Just vague curiosity. Imagine you have a semi-trailer full of DVDs – that’s got to be in the tens of thousands, maybe even the hundreds of thousands if you fill it to the brim. Each DVD holds 4.7 GB, so we’re talking about what, half a petabyte or so? Am I way off here? Let’s assume there’s no cardboard or jewel cases.
At 60 MPH, a semi is going 88 feet per second. If the trailer is, for convenience’s sake, 44 feet long, it gets all that data past a specific point in half a second.
Is there ANY data cable, fiber optic or otherwise, capable of transmitting a petabyte per second?
The speed of the truck going past a point is not really a useful way to quantify bandwidth here. It is more important to use the time from loading the truck until it is unloaded at the destination. The truck probably still wins but that is answering the more important question how long does it take to deliver X amount of bits.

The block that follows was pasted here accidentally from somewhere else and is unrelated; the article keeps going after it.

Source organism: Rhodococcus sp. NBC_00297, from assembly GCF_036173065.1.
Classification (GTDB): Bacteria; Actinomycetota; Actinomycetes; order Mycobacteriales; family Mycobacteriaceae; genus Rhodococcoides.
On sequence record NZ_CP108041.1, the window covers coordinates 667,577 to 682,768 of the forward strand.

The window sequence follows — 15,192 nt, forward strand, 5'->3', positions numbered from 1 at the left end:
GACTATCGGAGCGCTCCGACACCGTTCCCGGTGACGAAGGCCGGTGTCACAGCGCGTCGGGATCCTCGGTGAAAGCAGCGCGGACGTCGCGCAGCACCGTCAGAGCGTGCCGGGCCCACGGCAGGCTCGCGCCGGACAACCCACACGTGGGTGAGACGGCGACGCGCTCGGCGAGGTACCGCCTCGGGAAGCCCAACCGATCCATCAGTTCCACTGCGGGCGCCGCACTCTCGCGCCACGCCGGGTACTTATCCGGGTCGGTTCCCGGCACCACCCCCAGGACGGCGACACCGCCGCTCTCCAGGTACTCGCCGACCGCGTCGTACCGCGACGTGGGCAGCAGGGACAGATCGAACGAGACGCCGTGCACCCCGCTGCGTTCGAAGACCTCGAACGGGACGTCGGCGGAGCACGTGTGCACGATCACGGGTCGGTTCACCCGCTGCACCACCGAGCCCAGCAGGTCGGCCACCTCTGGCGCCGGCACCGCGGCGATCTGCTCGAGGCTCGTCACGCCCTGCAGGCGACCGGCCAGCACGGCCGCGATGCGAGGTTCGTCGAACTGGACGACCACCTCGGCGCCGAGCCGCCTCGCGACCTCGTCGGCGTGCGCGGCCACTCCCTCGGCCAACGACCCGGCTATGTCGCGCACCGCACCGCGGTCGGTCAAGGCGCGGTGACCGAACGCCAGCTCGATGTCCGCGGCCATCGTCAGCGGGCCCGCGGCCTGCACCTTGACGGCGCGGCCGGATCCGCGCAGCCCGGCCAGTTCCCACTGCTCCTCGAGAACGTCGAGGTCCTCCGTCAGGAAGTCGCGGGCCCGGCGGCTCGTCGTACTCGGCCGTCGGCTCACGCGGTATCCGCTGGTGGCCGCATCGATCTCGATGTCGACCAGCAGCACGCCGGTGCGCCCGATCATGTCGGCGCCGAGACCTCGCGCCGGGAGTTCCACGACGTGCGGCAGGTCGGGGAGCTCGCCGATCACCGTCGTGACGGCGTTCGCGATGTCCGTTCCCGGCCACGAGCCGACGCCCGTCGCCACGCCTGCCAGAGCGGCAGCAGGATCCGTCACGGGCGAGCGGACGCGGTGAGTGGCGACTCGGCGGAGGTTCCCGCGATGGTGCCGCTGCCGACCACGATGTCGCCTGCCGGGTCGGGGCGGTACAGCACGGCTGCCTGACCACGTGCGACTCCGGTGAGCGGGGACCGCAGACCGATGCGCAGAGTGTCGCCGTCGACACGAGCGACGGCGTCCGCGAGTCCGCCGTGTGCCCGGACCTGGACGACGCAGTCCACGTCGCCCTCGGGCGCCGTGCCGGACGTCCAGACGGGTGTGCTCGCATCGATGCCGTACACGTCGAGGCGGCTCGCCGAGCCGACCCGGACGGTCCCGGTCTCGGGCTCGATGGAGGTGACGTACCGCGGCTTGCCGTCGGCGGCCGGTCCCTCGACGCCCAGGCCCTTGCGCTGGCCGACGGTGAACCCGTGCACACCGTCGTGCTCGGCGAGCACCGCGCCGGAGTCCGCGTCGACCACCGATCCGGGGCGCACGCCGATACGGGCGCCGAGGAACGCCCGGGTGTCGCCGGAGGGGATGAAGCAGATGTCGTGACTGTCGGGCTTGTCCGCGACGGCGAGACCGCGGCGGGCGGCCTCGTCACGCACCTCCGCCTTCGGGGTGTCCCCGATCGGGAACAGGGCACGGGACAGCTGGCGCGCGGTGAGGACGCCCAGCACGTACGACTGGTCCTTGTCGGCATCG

If you allow for many more hours loading, unloading, and unpacking, the contest isn’t hugely lopsided for the truck versus the fastest lines. The truck would win easily for now but there is promise that it may not be that way in 20 years.
And, really, you should consider the time spend burning and ripping those DVDs as well. Moving a pile of plastic from one warehouse to another only qualifies as “data transfer” using the loosest of definitions.